But even former EDA chief Orson Swindle eventually came around to the point of view that the program is useless, or perhaps worse than useless, describing it as a “congressional cookie jar.”
Mr. Swindle is keen to point out that he did not “eventually come around to the view” that the EDA is a mess and a waste — he went in knowing that. A true-believing Reaganite, his desire was to kill the EDA, or, failing that, to get it on a very short leash.
“It was a controversial agency at that point in time,” he says. “We knew what we were doing: We had to cut off the flow of money. And EDA was one of the worst examples I’d seen in my life, just one massive divvying out of money with nothing to show for it.”
Unable to simply shut the agency down, Mr. Swindle began engaging in some Reaganite hijinx: He began by submitting budget requests of $0.00. When Congress appropriated the money, anyway, Mr. Swindle made it harder to spend, capping grants at around $600,000 instead of the previous multi-million-dollar awards. The bureaucrats did not appreciate that: Ten $600,000 grants instead of one $6 million grant meant ten times the work.
And when all else failed, he turned to shaming the grant recipients. It is customary for government grant-making agencies to write boilerplate congratulatory letters to their clients, along with those oversized checks designed for photo ops. When a particularly egregious grant was proposed, Mr. Swindle would fight it. If eventually forced by Congress to make it, anyway, he’d have some fun with that letter. “Instead of writing, ‘Dear Mr. Mayor, it is my pleasure to award you a $400,000 grant for . . . whatever,’ I’d write, ‘As you know, you have been awarded $400,000 for a project that does not meet the standards or guidelines of EDA. Since you’re getting it, some other, more deserving city isn’t.’”
By the time I was off the phone with Mr. Swindle, I was ready to nominate him to run for president. (It helps that he is from Georgia, and so sounds a little like Phil Gramm, who really should have been nominated for president.)
Mr. Swindle was an early crusader against what we now call earmarks (they called them “add-ons” back then), having had a particularly ridiculous experience with one requested by Speaker of the House Jim Wright. When Mr. Swindle was presented with a multi-million-dollar grant for Fort Worth, Texas, for his approval, he asked what it was for. Nobody would tell him. He said he wouldn’t approve it, and was informed that Mr. Wright had inserted the grant into legislation. Mr. Swindle continued to resist, demanding to know what sort of project was being funded in Fort Worth. The best answer he could get was that it had something to do with the Fort Worth Stockyards. So he invited the mayor of Cowtown to Washington to explain.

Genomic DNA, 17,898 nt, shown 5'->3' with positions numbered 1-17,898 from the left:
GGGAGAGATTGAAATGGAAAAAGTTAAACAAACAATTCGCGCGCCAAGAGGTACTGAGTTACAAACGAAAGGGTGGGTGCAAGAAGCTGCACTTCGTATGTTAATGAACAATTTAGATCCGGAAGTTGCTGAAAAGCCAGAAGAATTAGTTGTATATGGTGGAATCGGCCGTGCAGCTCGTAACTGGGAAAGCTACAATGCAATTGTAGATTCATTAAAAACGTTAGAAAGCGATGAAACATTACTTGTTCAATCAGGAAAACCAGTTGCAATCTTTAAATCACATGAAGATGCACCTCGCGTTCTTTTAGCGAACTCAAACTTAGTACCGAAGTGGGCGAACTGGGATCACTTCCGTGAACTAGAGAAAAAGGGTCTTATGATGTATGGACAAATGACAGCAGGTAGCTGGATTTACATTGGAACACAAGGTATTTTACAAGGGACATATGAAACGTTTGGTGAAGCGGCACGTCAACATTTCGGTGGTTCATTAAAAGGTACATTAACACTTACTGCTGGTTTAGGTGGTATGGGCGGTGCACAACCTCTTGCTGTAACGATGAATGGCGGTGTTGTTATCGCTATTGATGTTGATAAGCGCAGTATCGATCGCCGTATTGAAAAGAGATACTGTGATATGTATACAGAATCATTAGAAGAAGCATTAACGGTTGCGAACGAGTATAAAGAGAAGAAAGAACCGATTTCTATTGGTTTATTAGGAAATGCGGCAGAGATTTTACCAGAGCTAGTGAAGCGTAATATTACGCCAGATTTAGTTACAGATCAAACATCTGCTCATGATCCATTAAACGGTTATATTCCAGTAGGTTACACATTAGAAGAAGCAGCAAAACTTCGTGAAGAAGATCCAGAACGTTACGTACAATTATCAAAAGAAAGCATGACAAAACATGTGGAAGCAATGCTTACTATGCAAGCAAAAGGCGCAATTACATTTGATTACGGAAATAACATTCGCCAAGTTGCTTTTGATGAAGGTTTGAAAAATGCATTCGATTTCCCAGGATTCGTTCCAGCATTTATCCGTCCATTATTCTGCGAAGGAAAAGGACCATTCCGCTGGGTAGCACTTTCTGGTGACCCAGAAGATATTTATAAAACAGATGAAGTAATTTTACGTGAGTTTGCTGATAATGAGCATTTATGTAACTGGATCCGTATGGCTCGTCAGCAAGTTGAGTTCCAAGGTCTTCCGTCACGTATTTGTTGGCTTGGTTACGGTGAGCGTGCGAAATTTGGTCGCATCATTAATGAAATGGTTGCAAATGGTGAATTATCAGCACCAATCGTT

The mayor brought along one Billy Bob Barnett, operator of the world’s largest honky-tonk: a place with a couple of dozen bars, a half-dozen dance floors, and, Texas being Texas, an indoor bull-riding facility. (I do not mean a mechanical bull. I mean bulls.) The stockyard was in decline, and the project clearly was intended for the benefit of Billy Bob.
“Wright got angry, you know, ‘You make that damned grant!’” Mr. Swindle says. “But Congress gave me some laws to go by, and I was trying to apply them. And here the battle begins.”
Mr. Swindle continued to resist. Speaker Wright would continue to insist. Speaker Wright would later resign under a cloud of scandal, some touching on dodgy business relationships overlapping with Billy Bob’s. (It’s complicated.)
“For four years, I thought I was signing that damned thing, but I never did sign,” Mr. Swindle says. He made a stand. And then along came the George H. W. Bush administration, sweeping away the old Reaganites, Mr. Swindle with them. “I wasn’t kinder or gentler,” he explains. Thank goodness for that.